Lesser Mouse-Eared Bat - Grassland Grazing Bat

Lesser Mouse-Eared BatThe Lesser mouse-eared bat (Myotis blythii) is one of the more common species of bat in Europe, the Middle East, and even the northwestern regions of India. The Lesser mouse-eared bat, along with its cousin the Greater mouse-eared bat (Myotis myotis), are two of the most numerous bat species in many parts of Europe and Asia and often roost together in larger colonies with other similar species. The Lesser mouse-eared bat is unique in the fact that it feeds almost exclusively in grasslands and meadows with tall vegetation, often hovering or even landing on the ground to capture insects off of the blades of grass.

Myotis blythii is abundant in many areas of southern Europe, while at the same time in areas such as Switzerland they are very rare and were designated as "Strongly Endangered" as recently as 1994. However, the species as a whole is abundant and widespread, with the only real threats being man-made; bat foraging areas are being overrun by urban and agricultural developments, and pollution is always a serious threat. Outside of the human threat, common predators of bats in Europe and Asia are primarily owls, snakes, and a variety of small mammals.

The Lesser mouse-eared bat is a nocturnal species that feeds at night by flying over fields and pastures scouting for insects like crickets and moths.
These bats are intelligent and resourceful, with most returning to the same fields night after night; in the event that a field has been cut, burned, or otherwise degraded, the bats will scout the surrounding areas for another suitable foraging ground. One of the most amazing aspects of the Myotis blythii is the hovering maneuvers it utilizes to capture prey; the Lesser mouse-eared bat has been observed hovering in tightening circles until pinpointing the prey, and then hovering right up behind it to pluck it from a blade of grass or a protruding leaf.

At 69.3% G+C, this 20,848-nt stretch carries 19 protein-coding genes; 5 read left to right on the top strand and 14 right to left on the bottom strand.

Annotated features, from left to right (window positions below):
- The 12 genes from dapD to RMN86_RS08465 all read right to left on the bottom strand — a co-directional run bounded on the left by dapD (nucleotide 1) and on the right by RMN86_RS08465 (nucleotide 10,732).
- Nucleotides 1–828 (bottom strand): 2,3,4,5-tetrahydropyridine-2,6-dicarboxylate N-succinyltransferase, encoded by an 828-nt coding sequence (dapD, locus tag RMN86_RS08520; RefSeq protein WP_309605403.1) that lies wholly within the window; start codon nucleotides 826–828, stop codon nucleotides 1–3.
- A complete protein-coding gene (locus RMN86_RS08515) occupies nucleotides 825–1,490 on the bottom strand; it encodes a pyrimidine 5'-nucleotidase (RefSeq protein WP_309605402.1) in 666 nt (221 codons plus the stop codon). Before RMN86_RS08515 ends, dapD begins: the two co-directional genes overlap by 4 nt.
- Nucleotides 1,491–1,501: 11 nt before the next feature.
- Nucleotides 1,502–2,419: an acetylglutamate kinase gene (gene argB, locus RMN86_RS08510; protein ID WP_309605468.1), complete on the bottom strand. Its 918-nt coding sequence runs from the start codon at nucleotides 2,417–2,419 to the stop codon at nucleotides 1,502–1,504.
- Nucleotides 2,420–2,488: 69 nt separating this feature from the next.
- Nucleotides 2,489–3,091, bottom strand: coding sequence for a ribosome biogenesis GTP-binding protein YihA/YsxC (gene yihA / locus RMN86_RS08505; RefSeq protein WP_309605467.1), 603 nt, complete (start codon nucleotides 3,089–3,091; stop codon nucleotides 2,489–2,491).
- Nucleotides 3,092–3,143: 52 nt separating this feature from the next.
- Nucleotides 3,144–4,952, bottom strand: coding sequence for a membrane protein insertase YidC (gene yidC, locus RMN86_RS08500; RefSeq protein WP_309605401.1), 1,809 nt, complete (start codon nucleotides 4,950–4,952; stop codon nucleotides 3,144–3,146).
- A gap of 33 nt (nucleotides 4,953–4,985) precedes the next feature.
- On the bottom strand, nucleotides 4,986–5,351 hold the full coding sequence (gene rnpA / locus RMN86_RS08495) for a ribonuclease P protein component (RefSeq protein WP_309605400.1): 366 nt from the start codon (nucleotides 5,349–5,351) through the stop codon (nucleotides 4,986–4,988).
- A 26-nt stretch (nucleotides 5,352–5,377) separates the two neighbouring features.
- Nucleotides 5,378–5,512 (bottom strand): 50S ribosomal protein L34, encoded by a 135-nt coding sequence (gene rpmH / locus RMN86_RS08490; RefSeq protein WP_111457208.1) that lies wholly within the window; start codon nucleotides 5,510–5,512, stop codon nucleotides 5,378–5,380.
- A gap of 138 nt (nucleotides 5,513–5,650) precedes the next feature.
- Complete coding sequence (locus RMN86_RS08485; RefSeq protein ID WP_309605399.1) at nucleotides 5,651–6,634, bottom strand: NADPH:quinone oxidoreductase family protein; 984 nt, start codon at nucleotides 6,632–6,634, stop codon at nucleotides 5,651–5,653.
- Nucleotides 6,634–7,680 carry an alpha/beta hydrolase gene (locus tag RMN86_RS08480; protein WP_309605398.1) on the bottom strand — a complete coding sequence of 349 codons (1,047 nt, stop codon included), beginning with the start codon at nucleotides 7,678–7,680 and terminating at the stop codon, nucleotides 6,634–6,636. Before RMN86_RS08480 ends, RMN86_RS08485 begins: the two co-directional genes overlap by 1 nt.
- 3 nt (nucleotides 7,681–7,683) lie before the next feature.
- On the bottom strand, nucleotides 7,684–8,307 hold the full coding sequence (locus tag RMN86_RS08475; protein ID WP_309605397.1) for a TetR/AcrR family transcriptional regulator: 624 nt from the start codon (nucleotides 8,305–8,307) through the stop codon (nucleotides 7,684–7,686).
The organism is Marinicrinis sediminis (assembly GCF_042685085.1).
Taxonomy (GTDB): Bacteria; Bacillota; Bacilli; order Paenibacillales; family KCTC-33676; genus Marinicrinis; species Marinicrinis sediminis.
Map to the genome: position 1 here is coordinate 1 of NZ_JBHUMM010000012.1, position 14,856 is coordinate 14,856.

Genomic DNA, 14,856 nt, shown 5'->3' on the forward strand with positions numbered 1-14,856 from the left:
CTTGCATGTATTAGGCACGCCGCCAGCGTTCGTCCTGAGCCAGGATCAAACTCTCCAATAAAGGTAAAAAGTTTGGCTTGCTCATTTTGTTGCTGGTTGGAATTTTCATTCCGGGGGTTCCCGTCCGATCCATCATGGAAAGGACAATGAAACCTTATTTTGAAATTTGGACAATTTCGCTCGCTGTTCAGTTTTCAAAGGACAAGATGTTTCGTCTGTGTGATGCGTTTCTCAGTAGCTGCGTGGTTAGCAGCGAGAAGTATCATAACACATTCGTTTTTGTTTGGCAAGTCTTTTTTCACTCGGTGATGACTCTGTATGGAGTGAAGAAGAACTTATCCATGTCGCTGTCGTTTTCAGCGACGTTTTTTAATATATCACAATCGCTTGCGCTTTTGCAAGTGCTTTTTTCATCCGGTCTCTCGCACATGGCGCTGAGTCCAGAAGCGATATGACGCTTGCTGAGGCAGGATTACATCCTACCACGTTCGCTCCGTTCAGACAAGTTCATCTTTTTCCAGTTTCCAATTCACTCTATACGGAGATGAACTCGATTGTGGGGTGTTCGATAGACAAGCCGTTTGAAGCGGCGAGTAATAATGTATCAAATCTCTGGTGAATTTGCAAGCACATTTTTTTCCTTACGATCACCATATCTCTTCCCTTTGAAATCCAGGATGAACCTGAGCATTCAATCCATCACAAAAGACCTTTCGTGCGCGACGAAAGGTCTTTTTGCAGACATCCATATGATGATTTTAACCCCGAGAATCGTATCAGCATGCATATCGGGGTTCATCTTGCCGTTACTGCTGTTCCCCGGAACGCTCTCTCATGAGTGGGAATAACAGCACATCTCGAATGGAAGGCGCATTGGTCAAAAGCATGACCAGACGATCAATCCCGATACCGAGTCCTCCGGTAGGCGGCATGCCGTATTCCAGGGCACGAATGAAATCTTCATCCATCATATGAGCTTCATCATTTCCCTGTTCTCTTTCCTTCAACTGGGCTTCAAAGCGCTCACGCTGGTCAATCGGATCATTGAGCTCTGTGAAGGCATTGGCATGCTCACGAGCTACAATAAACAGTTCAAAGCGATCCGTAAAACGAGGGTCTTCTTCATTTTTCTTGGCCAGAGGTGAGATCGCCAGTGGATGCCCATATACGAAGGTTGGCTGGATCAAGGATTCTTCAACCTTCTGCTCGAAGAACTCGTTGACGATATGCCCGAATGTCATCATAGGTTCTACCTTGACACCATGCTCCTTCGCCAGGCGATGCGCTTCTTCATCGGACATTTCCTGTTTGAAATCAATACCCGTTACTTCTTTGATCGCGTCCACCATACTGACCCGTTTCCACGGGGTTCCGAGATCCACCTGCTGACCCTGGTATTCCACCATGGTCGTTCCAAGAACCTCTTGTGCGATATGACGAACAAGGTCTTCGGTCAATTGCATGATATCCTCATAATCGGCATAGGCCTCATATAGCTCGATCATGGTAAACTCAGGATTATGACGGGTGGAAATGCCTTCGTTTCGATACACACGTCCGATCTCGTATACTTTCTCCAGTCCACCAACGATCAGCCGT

Lesser mouse-eared bats are small and have a very delicate appearance, with a soft brown fur often lighter on the underside and sometimes on the head. They typically roost in caves and buildings, church steeples and bell towers being among their favorites, but rarely cause any concern or inconvenience to the human population. The Myotis blythii averages around 16 grams, or 0.04 pounds, but some specimens have weighed in at over 20 grams or more. These bats typically grow to about 65 millimeters in length, or slightly larger than 2 ½ inches, with a wingspan of 350 to 400 millimeters which is equivalent to about one foot. These delicate mammals only have one pup per year, typically between May and July, and are crucial in their role as insect and pest population controllers, as well as helping to pollinate plants and remove pests from certain crops.

Picture of the lesser mouse-eared bat by GeForce3 at en.wikipedia, licensed under Creative Commons Attribution 3.0 Unported license.

The Lesser mouse-eared bat is listed as Least Concern (LR/lc), lowest risk. Does not qualify for a more at risk category. Widespread and abundant taxa are included in this category, on the IUCN Red List of Threatened Species

Namings for the lesser mouseeared bat
A young / baby of a lesser mouseeared bat is called a 'pup'. A lesser mouseeared bat group is called a 'colony or cloud'.
Some facts about the
Lesser mouse-eared bat

Adult weight : 0.023 kg (0.0506 lbs)

Maximum longevity : 33 years

Litter size : 1

Source: AnAge, licensed under CC

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